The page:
Using nail varnish or hair spray may increase women’s chances of having diabetes as a team from Brigham and Women’s Hospital in Boston High-maintenance has claimed to have found a link between phthalates, a class of chemicals found in these products, and the metabolic disease.
Study authors from Boston have also found link between high concentrations of the chemicals and insulin resistance among women, a precursor to Type 2 diabetes.
2,350 American women aged 20 to 80 participated in the National Health and Nutrition Examination Survey, conducted by the Centers for Disease Control and Prevention, between 2001 and 2008, and went through physical exams and provided urine samples. Of all the participants, 217 were found to be having diabetes.
The study found that women, who had the highest levels of mono-benzyl phthalate and mono-isobutyl phthalatein in their urine samples, were nearly twice as likely to have diabetes as women with the lowest levels of those chemicals.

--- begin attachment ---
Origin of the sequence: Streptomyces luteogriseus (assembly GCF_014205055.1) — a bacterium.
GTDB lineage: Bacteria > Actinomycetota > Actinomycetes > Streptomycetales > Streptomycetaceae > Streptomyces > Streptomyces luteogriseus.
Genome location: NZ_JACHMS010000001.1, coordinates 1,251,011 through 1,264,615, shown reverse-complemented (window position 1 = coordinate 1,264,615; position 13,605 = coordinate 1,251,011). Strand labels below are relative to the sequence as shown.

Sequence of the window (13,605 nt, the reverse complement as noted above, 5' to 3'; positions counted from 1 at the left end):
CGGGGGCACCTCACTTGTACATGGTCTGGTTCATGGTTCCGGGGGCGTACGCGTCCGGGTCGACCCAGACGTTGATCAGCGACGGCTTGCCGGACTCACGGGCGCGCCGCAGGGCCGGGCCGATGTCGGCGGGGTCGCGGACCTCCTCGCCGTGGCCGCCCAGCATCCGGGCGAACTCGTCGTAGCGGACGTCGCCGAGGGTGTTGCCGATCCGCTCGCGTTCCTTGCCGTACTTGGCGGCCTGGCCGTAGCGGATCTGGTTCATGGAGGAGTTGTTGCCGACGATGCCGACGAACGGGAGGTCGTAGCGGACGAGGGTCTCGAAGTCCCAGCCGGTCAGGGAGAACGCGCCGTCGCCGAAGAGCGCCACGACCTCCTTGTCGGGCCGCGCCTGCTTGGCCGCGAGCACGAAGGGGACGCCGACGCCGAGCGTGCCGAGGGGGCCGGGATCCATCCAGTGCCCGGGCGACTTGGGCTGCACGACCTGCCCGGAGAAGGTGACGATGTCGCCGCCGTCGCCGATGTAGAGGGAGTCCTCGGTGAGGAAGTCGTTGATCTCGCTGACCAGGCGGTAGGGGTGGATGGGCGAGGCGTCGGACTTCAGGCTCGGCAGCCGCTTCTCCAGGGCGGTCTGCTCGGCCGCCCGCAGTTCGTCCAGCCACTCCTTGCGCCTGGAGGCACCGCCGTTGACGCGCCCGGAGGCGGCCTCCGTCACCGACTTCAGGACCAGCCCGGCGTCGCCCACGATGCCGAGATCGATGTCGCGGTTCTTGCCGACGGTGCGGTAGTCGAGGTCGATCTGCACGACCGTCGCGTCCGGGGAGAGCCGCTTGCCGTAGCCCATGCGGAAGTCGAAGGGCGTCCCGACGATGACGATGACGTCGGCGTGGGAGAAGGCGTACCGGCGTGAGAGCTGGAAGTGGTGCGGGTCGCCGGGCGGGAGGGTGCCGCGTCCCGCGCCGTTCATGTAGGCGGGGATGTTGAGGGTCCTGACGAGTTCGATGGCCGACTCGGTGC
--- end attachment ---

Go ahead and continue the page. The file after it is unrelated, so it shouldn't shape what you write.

On the other hand, women with moderately high levels of the chemicals mono-n-butyl phthalate and di-2-ethylhexyl phthalate had approximately a 70% increased risk of diabetes. The study took into account other factors like consumption of calories by the women participants.
The researchers concluded, writing in the Environmental Health Perspectives, that it was possible that the man-made chemicals, that can mimic the body’s natural hormones and are found in plenty in products like shampoo, soap, nail varnish, hair spray interfered with the fat tissue’s metabolism and therefore leading to insulin resistance, increased the risk of diabetes.
Therefore, study authors have warned that it is necessary to avoid exposure to such chemicals as much as possible.